I’ve read many threads on here about people not being able to engage their dog with them. I thought I would start this thread and hopefully the “old timers” would chime in with their tips / experience / advice and expertise on what they did to have their dog engaged with them during play, training and just being there.
While I am by no means an expert, I have been pretty successful with a lot of things with Kyleigh. Engagement was never a problem with us as I started super young – 9 weeks!
My tips are for those at the puppy stage. I’m sure they can be used on older dogs – with some variation of some kind!
I used a martingale on Kyleigh until she was about 11 months old, then I switched to a pinch collar when her prey drive REALLY came out!
You are always fun – ALWAYS – no matter what it is you are doing, playing, training, guiding, etc. you are FUN!
I NEVER corrected Kyleigh until she was about 6 months old – I redirected, and didn’t give her a chance to finish what she was starting. For example – food on the counter – I would purposefully leave meat on the counter, have the leash on her and walk into the kitchen. Of course she’s going to smell it! We would walk past it and as soon as she moved towards it – her nose, head, body, whatever – I would say NO, then call her name, a quick tug on the leash (NOT a correction, just a redirection) and show her a toy and run into the other room with her and PLAY. This is redirection.
I NEVER used food for obedience training, and in my opinion, this is why I have better engagement with my dog. I didn’t bribe her to do something for food – I got her to do something because I was the reward, and I was better than ANYTHING else out there. (I have used food for luring a specific behaviour that I want – i.e. teaching her to crawl, turn in circles, sit pretty, etc. but this is NOT obedience, these are tricks!)
Here’s an example of how I trained Kyleigh to sit. Martingale collar on her, leash in hand and she’s standing. I’m saying SIT at the same time that I am pulling up on the leash, and touching her bum with one finger towards the down position. (Seriously, they all get this instantly!) Do it quickly three times in a row and praise on the third time: chest rub, toss them a toy, and then play for a full minute. Repeat this for about 10-15 minutes.
When I was teaching Kyleigh to down, I put her in a sit, sat down beside her, and applied a little bit of pressure on the leash (again on a martingale collar) in the down position, and said DOWN. I held the leash in that position until she lay down. (You’re not forcing the dog down, you are applying about 3% more pressure than the dog is and you simply hold it until they lay down.) Popped her back up, repeated quickly for three times, and then praise praise praise – same as above. Repeat for about 10-15 minutes.
ALL of my training was done through pressure and release with a martingale collar. (I learned this watching the move BUCK – if he can do it with a 1500 pound horse, surely we can do it with a 10 pound puppy!)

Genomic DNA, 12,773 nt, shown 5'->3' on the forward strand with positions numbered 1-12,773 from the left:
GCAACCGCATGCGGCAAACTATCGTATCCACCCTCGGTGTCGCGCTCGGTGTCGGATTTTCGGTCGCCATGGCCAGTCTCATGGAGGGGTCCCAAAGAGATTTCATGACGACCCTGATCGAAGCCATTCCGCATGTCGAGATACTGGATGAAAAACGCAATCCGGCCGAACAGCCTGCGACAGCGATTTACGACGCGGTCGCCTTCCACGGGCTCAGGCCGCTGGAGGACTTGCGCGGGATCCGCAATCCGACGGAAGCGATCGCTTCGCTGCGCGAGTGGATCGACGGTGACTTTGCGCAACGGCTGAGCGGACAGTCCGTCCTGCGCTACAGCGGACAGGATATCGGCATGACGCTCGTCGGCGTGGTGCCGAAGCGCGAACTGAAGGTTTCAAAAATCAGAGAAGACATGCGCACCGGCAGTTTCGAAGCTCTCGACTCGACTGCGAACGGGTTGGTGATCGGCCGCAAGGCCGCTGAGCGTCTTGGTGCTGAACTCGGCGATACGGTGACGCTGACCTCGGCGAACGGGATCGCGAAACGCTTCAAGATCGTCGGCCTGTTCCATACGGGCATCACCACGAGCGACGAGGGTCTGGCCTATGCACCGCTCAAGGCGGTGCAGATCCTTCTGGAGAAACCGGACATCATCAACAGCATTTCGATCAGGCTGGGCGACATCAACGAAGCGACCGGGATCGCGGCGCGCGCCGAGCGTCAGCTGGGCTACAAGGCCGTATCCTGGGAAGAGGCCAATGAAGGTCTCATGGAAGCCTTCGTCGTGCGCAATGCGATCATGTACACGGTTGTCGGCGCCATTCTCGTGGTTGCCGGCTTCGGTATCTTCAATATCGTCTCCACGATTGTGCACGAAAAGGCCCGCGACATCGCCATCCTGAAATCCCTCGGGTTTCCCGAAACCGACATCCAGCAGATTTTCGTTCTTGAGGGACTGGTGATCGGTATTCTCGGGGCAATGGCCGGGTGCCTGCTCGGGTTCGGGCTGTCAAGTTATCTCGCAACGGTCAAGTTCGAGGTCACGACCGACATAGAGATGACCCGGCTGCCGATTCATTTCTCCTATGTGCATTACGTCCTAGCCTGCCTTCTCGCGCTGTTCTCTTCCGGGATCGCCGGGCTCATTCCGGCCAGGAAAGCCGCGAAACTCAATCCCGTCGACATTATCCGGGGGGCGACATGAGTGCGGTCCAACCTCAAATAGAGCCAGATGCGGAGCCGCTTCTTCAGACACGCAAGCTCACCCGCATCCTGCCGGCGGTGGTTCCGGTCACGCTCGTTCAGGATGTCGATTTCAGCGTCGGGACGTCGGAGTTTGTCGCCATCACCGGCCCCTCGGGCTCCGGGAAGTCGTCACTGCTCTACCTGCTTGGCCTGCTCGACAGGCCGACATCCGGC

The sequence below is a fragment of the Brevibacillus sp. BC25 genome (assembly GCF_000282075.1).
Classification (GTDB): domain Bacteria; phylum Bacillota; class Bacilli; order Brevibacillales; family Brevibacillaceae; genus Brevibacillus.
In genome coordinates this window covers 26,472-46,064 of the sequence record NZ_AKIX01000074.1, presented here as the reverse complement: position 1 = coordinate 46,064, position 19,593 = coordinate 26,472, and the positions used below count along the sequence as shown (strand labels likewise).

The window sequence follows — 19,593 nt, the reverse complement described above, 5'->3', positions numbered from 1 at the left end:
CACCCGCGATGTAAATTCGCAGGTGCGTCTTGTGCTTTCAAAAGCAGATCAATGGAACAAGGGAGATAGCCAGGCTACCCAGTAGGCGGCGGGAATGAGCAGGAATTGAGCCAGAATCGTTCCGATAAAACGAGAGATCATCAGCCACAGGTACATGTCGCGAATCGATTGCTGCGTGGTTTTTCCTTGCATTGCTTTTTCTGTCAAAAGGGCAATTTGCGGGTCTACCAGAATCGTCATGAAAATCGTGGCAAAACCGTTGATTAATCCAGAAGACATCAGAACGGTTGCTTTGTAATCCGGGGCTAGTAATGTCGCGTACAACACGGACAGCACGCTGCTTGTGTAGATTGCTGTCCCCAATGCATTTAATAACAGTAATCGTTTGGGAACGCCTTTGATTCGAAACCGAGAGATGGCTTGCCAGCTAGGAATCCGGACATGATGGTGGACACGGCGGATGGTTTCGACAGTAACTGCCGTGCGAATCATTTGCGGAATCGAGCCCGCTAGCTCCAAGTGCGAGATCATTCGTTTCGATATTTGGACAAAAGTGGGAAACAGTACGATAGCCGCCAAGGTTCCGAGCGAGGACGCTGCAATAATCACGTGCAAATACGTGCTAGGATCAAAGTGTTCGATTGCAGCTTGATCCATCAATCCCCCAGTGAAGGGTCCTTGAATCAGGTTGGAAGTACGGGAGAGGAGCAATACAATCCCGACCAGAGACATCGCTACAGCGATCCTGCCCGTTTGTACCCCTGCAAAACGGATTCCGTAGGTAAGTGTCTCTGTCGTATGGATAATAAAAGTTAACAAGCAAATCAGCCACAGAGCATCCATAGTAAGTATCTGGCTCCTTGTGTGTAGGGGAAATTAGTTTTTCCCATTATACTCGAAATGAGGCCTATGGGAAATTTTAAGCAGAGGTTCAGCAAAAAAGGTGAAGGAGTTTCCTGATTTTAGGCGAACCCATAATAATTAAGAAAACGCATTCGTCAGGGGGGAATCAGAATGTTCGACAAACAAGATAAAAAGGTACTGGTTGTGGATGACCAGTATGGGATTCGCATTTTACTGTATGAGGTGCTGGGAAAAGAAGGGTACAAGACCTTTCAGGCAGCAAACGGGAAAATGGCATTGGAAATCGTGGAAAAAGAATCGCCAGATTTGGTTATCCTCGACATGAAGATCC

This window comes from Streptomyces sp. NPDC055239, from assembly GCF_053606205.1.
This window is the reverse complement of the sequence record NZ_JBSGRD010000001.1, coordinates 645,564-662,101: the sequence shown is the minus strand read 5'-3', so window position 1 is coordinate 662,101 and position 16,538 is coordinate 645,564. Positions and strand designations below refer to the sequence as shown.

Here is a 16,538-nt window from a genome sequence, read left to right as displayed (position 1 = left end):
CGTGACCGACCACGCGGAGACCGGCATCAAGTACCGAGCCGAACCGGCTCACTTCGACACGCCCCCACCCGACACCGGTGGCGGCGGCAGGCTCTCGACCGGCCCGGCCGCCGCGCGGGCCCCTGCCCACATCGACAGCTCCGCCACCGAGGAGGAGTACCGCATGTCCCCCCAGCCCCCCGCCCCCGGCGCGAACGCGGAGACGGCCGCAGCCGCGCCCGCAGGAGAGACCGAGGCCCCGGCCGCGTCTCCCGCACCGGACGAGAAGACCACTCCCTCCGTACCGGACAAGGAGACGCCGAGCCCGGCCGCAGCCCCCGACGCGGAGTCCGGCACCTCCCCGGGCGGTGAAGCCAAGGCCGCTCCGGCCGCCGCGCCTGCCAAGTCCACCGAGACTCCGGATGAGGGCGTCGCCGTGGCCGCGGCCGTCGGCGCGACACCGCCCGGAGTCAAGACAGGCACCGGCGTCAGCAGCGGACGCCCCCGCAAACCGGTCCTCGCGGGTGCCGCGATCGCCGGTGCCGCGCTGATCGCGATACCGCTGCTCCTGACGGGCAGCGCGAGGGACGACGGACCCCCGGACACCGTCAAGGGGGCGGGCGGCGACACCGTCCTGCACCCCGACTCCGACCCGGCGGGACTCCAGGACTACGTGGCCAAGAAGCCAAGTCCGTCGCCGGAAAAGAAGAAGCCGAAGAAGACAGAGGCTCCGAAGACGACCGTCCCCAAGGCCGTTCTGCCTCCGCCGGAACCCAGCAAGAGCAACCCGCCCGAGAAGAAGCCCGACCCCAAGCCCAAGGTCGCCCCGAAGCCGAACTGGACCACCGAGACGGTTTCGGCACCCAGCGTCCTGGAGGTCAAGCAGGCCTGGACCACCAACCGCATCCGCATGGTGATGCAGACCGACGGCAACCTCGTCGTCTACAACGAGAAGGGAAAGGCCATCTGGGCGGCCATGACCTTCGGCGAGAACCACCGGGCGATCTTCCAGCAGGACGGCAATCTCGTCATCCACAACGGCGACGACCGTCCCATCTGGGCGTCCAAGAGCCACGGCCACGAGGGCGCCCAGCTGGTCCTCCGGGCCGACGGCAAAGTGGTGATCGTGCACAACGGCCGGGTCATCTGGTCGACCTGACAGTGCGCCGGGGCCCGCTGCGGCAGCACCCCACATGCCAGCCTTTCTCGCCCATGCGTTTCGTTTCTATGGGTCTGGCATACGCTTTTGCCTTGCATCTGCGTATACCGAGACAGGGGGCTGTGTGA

When I wanted Kyleigh to go over something new, I would guide her with the leash (pressure) and as soon as she was there I dropped the tension (release).
I was her reward – nothing else. She didn’t get to play with the toy herself, it was MY toy that she was playing with ME. (So, the rewards with the toys were interactive – tug, toss / fetch, etc.) And this kind of reward helps release more physical energy.
When it came time to teach recall training with Kyleigh, it was the EASIEST thing ever. I didn’t even use a long line. Once she had sit, down and stay figured out, I started in the back yard. Told her to sit / stay, backed up about 10 feet, crouched down to ground opened my arms and called her – Kyleigh COME … she flew at me. Repeated two more times, and then playtime with me was the reward. Did it over and over. Added distractions – food / toys, etc. along the “path” to get her to come to me, and a quick LEAVE IT if she veered off course and we were off and running.
IMO this type of “very basic obedience training” builds the bond with you and your puppy, mentally stimulates the dog and physically drains the dog. Creating this level of trust / bond with your dog makes recall the easiest thing in the world because by now ALL your dog wants is to be with you!!!
One of the most important things I find that a lot of people don't do or won't do was have fun in public with your puppy / dog. A lot of people are "nervous / afraid / don't want to look funny" when they are working their dogs in public.
Me? I couldn't care less. I'm out there working with my puppy / dog and we are having a blast. I'm pretty sure I looked like a total nutcase when I was training Kyleigh as a puppy in the parks / playgrounds / fields, etc. My praise is very vocal, and very physical with her. We look and sound like a bunch of hooligans. But you know what? When I walk my dog now, 4 years later, my dog walks with me, not against me. When I do obedience in a field and there's a soccer game going on 50 feet away and she's in a down stay and I'm at the other side of the field, and she doesn't move or even acknowledge anything else around her - that's engagement. And to see her FLY across the field when I call her? That is just pure awesome and joy!
I'll stop my book here LOL and hopefully lots of other people will chime in with their tricks of the trade!
Marion’s Zoo-Kyleigh, Raylan-cat, Echo-TAG,